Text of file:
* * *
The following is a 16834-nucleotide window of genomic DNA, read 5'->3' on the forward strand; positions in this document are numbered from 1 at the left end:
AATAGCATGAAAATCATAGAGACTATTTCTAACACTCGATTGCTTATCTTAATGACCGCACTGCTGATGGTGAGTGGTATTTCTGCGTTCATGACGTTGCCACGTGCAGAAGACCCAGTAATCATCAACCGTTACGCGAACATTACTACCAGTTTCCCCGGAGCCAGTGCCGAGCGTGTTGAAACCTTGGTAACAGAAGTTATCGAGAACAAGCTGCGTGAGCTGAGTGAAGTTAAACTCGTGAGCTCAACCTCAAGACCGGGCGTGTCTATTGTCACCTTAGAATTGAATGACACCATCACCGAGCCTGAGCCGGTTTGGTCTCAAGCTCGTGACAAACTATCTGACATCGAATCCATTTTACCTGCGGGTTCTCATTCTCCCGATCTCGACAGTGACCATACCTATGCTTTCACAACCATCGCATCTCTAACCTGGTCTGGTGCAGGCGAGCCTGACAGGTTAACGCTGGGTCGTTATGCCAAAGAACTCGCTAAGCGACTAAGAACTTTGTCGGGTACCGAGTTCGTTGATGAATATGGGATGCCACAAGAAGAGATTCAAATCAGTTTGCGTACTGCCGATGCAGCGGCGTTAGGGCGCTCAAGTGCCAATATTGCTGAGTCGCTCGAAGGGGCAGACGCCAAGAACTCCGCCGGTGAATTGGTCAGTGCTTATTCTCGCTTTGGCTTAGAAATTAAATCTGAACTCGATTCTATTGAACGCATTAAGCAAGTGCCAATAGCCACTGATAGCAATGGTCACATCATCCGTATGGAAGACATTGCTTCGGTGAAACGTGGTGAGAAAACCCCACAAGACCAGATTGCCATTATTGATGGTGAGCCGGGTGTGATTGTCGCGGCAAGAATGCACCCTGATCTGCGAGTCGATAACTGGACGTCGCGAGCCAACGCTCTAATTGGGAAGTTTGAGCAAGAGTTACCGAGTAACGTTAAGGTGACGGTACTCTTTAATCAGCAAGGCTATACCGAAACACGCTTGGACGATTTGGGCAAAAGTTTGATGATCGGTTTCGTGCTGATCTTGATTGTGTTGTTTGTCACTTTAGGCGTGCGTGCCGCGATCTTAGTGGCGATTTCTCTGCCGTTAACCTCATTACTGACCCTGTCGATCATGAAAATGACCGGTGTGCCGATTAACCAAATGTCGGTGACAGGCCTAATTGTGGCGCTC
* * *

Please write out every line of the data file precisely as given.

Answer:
The following is a 16834-nucleotide window of genomic DNA, read 5'->3' on the forward strand; positions in this document are numbered from 1 at the left end:
AATAGCATGAAAATCATAGAGACTATTTCTAACACTCGATTGCTTATCTTAATGACCGCACTGCTGATGGTGAGTGGTATTTCTGCGTTCATGACGTTGCCACGTGCAGAAGACCCAGTAATCATCAACCGTTACGCGAACATTACTACCAGTTTCCCCGGAGCCAGTGCCGAGCGTGTTGAAACCTTGGTAACAGAAGTTATCGAGAACAAGCTGCGTGAGCTGAGTGAAGTTAAACTCGTGAGCTCAACCTCAAGACCGGGCGTGTCTATTGTCACCTTAGAATTGAATGACACCATCACCGAGCCTGAGCCGGTTTGGTCTCAAGCTCGTGACAAACTATCTGACATCGAATCCATTTTACCTGCGGGTTCTCATTCTCCCGATCTCGACAGTGACCATACCTATGCTTTCACAACCATCGCATCTCTAACCTGGTCTGGTGCAGGCGAGCCTGACAGGTTAACGCTGGGTCGTTATGCCAAAGAACTCGCTAAGCGACTAAGAACTTTGTCGGGTACCGAGTTCGTTGATGAATATGGGATGCCACAAGAAGAGATTCAAATCAGTTTGCGTACTGCCGATGCAGCGGCGTTAGGGCGCTCAAGTGCCAATATTGCTGAGTCGCTCGAAGGGGCAGACGCCAAGAACTCCGCCGGTGAATTGGTCAGTGCTTATTCTCGCTTTGGCTTAGAAATTAAATCTGAACTCGATTCTATTGAACGCATTAAGCAAGTGCCAATAGCCACTGATAGCAATGGTCACATCATCCGTATGGAAGACATTGCTTCGGTGAAACGTGGTGAGAAAACCCCACAAGACCAGATTGCCATTATTGATGGTGAGCCGGGTGTGATTGTCGCGGCAAGAATGCACCCTGATCTGCGAGTCGATAACTGGACGTCGCGAGCCAACGCTCTAATTGGGAAGTTTGAGCAAGAGTTACCGAGTAACGTTAAGGTGACGGTACTCTTTAATCAGCAAGGCTATACCGAAACACGCTTGGACGATTTGGGCAAAAGTTTGATGATCGGTTTCGTGCTGATCTTGATTGTGTTGTTTGTCACTTTAGGCGTGCGTGCCGCGATCTTAGTGGCGATTTCTCTGCCGTTAACCTCATTACTGACCCTGTCGATCATGAAAATGACCGGTGTGCCGATTAACCAAATGTCGGTGACAGGCCTAATTGTGGCGCTC